CIMB has recently issued an important notice, informing users that FPX transactions above RM 100 will require SecureTAC approval, effective 19 March 2023 onwards. Essentially, customers must first validate through the security feature on the bank’s CIMB Clicks app before the process is allowed to proceed.
According to CIMB, this forthcoming change is part of its continuous effort to improve the user’s online banking security and to minimise fraud risk, which is in line with Bank Negara Malaysia’s direction to combat financial scams. As you may recall, the bank had also introduced a similar implementation back in December of last year that made SecureTAC authorisation mandatory for all online transactions valued RM 100 and above, including non-favourite fund transfers, bill payments, prepaid top-ups, and so on.
In the same notice, the bank is also advising CIMB OCTO app users to utilise its CIMB Clicks app when conducting both regular and FPX online transactions that are above RM 100. Reason being that the SecureTAC function is unavailable on the current version of the former platform, therefore the latter is required in order for customers to perform the approval process. CIMB promises to continue updating the CIMB OCTO app with more features over time.
Apart from this recent implementation, the bank previously revealed that it also intends to extend SecureTAC authorisation to transactions valued RM 100 and below, as well as non-monetary proceedings. The date of rollout for these upcoming changes are still not known at this time, though CIMB did mention plans of introducing them within the first half of this year.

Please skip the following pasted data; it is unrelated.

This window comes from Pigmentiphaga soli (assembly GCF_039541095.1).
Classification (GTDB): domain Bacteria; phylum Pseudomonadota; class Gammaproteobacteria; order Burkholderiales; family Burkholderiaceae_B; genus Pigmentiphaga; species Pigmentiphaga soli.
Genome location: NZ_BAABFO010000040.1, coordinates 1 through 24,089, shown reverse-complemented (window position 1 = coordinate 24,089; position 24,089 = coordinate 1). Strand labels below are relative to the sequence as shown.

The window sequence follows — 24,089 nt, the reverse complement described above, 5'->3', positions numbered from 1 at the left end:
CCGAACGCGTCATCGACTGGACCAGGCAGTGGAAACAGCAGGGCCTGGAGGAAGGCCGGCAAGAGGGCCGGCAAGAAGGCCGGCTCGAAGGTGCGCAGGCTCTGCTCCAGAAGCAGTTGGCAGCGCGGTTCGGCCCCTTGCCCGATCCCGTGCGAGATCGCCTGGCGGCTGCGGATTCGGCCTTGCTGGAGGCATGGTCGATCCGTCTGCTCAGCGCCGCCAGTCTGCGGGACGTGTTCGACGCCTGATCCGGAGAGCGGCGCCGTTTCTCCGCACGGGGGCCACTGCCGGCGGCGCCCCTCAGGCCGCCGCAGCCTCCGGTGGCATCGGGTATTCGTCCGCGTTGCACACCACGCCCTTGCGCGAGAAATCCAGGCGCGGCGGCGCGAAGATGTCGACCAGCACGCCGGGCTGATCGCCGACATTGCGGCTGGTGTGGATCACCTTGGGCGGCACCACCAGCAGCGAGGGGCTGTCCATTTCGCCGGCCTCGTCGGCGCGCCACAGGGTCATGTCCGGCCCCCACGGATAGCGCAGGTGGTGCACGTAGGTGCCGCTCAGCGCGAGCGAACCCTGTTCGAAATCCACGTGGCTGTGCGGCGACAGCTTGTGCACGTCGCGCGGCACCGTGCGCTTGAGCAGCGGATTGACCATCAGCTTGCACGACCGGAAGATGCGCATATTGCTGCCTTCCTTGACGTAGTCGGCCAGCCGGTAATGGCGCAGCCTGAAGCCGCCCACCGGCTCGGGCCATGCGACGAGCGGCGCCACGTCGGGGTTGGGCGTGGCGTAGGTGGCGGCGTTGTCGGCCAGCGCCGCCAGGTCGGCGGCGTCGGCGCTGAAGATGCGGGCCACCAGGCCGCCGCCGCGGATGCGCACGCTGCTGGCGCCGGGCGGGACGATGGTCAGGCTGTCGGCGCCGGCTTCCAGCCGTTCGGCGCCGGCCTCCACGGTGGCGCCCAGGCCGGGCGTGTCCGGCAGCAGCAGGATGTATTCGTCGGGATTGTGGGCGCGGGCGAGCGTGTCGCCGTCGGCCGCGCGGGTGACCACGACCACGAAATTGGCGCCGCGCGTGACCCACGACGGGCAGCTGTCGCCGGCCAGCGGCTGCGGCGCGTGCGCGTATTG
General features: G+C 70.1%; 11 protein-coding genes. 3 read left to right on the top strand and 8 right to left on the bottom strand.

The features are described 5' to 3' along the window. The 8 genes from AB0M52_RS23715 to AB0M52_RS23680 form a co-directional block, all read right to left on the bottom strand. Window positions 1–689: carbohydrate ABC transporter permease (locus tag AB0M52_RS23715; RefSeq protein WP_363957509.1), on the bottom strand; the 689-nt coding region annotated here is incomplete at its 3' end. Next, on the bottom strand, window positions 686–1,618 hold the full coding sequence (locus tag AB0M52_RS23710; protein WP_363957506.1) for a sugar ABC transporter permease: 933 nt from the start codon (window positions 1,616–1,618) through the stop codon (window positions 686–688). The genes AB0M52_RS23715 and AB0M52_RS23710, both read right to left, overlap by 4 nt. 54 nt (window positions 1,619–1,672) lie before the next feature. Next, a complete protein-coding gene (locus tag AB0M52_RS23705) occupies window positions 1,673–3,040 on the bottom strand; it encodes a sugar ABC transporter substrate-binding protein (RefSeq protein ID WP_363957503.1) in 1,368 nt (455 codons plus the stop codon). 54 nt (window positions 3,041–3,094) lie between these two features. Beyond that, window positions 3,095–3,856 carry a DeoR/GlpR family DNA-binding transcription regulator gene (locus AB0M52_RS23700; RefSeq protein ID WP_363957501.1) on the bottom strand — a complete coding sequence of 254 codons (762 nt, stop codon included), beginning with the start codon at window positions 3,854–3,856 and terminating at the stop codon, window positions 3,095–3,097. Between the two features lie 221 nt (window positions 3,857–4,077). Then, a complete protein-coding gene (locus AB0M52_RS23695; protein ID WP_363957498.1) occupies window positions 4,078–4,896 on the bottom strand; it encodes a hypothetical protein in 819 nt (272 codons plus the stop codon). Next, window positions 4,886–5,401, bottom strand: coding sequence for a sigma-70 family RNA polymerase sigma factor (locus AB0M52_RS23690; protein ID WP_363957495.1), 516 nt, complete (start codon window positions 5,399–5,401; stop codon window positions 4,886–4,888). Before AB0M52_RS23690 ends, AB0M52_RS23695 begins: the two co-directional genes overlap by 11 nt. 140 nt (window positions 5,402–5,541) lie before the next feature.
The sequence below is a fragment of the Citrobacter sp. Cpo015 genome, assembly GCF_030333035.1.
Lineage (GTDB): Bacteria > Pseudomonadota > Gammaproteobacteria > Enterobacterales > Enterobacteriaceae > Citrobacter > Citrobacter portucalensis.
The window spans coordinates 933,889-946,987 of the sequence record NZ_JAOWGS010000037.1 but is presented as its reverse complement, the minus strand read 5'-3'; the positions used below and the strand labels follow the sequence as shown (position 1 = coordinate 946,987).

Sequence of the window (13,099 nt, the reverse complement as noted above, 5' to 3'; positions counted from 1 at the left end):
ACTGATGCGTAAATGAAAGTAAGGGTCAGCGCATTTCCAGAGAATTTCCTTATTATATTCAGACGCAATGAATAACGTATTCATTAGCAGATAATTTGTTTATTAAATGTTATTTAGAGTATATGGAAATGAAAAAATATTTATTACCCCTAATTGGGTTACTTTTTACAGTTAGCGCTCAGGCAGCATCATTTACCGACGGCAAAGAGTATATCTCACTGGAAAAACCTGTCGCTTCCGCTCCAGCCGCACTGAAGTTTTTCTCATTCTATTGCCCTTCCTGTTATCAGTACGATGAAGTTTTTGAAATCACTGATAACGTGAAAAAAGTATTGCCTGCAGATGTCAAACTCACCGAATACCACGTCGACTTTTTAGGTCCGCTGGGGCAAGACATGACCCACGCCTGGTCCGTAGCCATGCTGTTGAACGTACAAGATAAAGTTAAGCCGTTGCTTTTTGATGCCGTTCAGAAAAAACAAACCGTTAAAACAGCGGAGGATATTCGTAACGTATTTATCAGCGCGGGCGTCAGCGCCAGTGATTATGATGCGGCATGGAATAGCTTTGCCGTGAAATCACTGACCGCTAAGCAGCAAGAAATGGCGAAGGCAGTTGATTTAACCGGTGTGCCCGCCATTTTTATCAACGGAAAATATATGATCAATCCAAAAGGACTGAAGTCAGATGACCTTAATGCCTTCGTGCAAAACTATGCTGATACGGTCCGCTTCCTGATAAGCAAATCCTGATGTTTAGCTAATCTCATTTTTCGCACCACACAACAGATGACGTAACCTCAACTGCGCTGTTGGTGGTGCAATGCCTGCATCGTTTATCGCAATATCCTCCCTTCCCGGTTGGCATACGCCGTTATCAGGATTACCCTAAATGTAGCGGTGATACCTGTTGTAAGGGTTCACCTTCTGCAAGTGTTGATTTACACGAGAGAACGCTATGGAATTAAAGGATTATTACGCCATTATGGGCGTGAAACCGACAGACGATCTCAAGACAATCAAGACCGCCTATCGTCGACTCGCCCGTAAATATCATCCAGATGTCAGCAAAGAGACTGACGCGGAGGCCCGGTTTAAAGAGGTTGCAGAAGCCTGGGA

In case you missed it, the bank debuted a new “kill switch” security feature called Lock Clicks ID to its CIMB Clicks and CIMB OCTO applications earlier this year. This provides users the ability to immediately freeze or suspend their accounts in the event that it has been compromised, or if they suspect any unusual or potential fraudulent activity. Customers must either call the bank’s contact centre or visit any of its branches in order to recover their accounts once it is safe to do so.
(Source: CIMB [official website])
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